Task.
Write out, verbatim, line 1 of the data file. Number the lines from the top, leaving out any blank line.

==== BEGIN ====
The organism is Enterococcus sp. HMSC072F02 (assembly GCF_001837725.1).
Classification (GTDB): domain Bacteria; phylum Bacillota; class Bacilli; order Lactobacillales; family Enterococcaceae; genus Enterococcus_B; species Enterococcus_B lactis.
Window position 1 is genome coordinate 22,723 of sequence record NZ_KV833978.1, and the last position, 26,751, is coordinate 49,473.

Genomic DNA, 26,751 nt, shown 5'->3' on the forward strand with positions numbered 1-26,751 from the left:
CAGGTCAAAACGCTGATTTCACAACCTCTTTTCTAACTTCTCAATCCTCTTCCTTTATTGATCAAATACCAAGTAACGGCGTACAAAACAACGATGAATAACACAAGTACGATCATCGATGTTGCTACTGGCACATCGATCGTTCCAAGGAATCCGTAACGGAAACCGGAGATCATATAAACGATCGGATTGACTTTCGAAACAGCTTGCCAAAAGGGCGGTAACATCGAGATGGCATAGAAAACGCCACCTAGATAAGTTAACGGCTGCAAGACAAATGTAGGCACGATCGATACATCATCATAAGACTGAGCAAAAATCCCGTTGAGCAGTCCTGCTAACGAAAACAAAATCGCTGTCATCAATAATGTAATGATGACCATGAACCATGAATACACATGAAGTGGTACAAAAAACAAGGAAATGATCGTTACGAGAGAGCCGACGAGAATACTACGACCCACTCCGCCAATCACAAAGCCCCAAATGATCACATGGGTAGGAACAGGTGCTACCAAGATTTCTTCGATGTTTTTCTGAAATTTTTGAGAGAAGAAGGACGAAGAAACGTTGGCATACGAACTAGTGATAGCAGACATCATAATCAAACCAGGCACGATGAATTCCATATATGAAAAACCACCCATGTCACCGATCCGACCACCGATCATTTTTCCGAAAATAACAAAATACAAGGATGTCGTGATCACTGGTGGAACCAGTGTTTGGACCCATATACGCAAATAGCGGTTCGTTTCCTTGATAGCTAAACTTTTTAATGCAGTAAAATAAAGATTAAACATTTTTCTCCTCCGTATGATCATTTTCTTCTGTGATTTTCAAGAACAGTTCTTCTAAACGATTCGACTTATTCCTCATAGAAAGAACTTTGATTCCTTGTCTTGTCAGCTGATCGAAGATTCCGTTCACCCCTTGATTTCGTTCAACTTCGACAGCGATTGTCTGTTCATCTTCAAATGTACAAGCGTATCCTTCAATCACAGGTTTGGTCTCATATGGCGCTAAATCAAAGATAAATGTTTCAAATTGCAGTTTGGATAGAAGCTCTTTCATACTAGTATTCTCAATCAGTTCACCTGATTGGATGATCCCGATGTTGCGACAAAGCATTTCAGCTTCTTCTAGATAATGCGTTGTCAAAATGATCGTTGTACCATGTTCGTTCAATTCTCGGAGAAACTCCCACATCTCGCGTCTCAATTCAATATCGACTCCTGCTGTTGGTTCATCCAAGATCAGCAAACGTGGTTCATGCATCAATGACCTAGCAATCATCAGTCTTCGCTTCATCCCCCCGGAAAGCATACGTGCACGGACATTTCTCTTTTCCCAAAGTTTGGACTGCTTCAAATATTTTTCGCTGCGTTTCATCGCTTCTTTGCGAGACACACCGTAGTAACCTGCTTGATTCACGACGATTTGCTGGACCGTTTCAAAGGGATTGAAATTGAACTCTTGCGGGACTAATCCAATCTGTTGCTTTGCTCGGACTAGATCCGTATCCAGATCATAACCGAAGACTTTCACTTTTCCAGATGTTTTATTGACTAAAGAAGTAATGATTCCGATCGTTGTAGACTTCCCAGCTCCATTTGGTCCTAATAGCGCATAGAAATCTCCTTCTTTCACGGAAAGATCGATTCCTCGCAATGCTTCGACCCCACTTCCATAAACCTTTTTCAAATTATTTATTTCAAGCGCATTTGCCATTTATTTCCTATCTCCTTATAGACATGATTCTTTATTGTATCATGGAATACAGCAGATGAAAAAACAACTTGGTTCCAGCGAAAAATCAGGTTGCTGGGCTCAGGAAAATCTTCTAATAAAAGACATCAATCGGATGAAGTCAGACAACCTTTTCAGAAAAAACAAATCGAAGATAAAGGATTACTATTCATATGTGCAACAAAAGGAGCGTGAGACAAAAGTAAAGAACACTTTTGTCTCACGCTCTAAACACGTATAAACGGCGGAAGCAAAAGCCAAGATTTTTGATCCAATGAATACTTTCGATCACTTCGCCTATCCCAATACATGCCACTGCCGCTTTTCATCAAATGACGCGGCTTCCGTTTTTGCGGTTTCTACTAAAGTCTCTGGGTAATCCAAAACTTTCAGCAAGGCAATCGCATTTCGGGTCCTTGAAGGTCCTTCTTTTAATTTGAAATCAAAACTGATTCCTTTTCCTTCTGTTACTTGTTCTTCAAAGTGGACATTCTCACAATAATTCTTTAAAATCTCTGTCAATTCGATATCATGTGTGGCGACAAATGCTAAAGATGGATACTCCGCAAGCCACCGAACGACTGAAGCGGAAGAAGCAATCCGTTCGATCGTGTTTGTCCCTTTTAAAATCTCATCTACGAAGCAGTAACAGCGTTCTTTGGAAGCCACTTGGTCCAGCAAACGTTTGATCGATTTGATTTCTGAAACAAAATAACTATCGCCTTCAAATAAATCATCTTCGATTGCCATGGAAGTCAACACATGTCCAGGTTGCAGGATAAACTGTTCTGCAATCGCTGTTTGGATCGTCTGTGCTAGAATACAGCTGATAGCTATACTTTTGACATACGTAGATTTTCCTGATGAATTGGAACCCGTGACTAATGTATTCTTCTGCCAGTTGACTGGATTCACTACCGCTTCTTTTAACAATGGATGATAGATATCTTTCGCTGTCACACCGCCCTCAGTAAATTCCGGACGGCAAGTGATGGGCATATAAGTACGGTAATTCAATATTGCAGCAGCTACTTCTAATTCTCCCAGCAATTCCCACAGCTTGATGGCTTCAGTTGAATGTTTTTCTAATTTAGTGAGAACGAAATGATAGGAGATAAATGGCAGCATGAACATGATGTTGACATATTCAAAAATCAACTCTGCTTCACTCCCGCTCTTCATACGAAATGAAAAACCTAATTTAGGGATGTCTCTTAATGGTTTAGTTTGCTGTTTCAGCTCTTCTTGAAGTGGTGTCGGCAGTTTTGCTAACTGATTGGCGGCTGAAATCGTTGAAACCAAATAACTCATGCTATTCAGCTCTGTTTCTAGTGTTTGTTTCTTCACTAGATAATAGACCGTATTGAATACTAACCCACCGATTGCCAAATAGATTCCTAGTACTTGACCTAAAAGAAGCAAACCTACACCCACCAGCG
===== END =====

The organism is Enterococcus sp. HMSC072F02 (assembly GCF_001837725.1).